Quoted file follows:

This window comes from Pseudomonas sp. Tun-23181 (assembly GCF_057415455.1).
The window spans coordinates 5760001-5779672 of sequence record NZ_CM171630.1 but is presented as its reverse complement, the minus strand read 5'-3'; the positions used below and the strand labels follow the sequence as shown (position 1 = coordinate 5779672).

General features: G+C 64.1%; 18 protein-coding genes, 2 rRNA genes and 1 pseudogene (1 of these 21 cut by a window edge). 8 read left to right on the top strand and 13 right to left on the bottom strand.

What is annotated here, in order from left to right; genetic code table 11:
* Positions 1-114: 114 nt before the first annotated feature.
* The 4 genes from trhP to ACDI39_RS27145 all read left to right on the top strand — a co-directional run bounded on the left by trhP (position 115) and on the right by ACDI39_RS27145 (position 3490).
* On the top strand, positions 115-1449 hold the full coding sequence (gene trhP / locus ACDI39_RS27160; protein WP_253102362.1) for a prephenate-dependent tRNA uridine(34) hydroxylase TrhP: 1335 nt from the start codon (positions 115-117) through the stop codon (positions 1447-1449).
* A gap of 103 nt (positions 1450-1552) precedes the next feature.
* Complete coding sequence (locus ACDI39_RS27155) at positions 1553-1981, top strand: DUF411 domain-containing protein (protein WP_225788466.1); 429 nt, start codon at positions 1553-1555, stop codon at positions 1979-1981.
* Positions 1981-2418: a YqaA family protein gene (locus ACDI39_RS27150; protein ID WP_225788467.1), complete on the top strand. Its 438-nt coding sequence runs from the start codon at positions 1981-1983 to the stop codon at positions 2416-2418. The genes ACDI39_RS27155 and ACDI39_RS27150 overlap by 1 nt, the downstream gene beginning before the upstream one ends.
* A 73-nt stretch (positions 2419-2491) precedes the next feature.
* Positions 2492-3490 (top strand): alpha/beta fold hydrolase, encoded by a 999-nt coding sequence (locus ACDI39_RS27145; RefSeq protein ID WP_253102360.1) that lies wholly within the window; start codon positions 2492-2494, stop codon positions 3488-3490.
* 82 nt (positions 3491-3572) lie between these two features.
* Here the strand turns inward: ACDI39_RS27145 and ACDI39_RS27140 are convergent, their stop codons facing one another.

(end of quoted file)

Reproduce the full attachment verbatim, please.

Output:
This window comes from Pseudomonas sp. Tun-23181 (assembly GCF_057415455.1).
The window spans coordinates 5760001-5779672 of sequence record NZ_CM171630.1 but is presented as its reverse complement, the minus strand read 5'-3'; the positions used below and the strand labels follow the sequence as shown (position 1 = coordinate 5779672).

General features: G+C 64.1%; 18 protein-coding genes, 2 rRNA genes and 1 pseudogene (1 of these 21 cut by a window edge). 8 read left to right on the top strand and 13 right to left on the bottom strand.

What is annotated here, in order from left to right; genetic code table 11:
* Positions 1-114: 114 nt before the first annotated feature.
* The 4 genes from trhP to ACDI39_RS27145 all read left to right on the top strand — a co-directional run bounded on the left by trhP (position 115) and on the right by ACDI39_RS27145 (position 3490).
* On the top strand, positions 115-1449 hold the full coding sequence (gene trhP / locus ACDI39_RS27160; protein WP_253102362.1) for a prephenate-dependent tRNA uridine(34) hydroxylase TrhP: 1335 nt from the start codon (positions 115-117) through the stop codon (positions 1447-1449).
* A gap of 103 nt (positions 1450-1552) precedes the next feature.
* Complete coding sequence (locus ACDI39_RS27155) at positions 1553-1981, top strand: DUF411 domain-containing protein (protein WP_225788466.1); 429 nt, start codon at positions 1553-1555, stop codon at positions 1979-1981.
* Positions 1981-2418: a YqaA family protein gene (locus ACDI39_RS27150; protein ID WP_225788467.1), complete on the top strand. Its 438-nt coding sequence runs from the start codon at positions 1981-1983 to the stop codon at positions 2416-2418. The genes ACDI39_RS27155 and ACDI39_RS27150 overlap by 1 nt, the downstream gene beginning before the upstream one ends.
* A 73-nt stretch (positions 2419-2491) precedes the next feature.
* Positions 2492-3490 (top strand): alpha/beta fold hydrolase, encoded by a 999-nt coding sequence (locus ACDI39_RS27145; RefSeq protein ID WP_253102360.1) that lies wholly within the window; start codon positions 2492-2494, stop codon positions 3488-3490.
* 82 nt (positions 3491-3572) lie between these two features.
* Here the strand turns inward: ACDI39_RS27145 and ACDI39_RS27140 are convergent, their stop codons facing one another.